Irish Hare


Seamus Heaney translated a short Middle English text written in the late 13th century called ‘The Names of the Hare’. The poem describes itself as the seventy-seven names you should say to a hare to avoid bad luck if you happen to come across one.
“The stubble-stag, the long lugs, the stook-deer, the frisky legs, the wild one, the skipper, the hug-the-ground, the lurker, the race-the-wind, the skiver, the shag-the-hare, the hedge-squatter, the dew-hammer, the dew-hopper, the sit-tight, the grass-bounder, the jig-foot, the earth-sitter, the light-foot, the fern-sitter, the kail-stag, the herb-cropper, the creep-along, the sitter-still, the pintail, the ring-the-hill, the sudden start, the shake-the-heart, the belly-white, the lambs-in-flight.”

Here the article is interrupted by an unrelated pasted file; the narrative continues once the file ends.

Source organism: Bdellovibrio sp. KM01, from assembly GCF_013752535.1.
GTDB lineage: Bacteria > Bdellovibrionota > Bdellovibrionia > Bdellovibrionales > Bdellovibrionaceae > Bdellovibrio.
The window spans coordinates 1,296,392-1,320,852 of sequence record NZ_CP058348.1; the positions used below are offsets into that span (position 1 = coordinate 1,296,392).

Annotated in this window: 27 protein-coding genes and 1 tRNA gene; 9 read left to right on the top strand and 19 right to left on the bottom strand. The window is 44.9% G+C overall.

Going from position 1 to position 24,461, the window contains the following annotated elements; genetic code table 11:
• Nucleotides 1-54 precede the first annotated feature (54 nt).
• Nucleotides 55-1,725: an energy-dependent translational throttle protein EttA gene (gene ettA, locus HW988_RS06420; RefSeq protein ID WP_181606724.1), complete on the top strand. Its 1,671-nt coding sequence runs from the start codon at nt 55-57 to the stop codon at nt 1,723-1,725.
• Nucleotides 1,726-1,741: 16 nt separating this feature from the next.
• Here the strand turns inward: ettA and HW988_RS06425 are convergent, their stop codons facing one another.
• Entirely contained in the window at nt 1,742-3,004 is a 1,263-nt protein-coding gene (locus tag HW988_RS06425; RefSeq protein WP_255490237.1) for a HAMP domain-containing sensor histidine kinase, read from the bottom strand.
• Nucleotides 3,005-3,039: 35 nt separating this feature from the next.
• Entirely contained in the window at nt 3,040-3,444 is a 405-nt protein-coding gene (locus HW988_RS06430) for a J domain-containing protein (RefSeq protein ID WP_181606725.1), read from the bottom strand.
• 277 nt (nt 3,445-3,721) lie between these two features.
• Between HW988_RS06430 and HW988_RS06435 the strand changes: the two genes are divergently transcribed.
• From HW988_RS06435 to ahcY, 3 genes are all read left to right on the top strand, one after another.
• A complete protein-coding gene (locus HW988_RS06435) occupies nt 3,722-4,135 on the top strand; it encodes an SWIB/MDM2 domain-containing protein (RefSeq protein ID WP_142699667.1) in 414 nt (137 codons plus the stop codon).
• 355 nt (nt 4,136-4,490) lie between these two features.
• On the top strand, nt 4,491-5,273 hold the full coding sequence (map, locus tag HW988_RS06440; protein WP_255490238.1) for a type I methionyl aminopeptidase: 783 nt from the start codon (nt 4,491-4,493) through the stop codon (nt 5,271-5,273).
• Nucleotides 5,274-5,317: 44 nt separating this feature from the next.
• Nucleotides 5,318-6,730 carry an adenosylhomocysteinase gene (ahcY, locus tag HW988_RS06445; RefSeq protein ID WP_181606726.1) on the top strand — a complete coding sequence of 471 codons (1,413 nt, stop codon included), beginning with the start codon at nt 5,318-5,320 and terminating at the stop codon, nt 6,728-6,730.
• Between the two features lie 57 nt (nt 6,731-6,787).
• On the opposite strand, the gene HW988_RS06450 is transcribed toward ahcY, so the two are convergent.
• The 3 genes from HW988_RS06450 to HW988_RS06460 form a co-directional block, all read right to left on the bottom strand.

This portfolio features the Irish hare Lepus timidus hibernicus which has become very rare. It is a priority species for conservation action and focus of a species plan.

 

The Sitter-Still

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Tall phragmites provide refuge for this Strangford hare.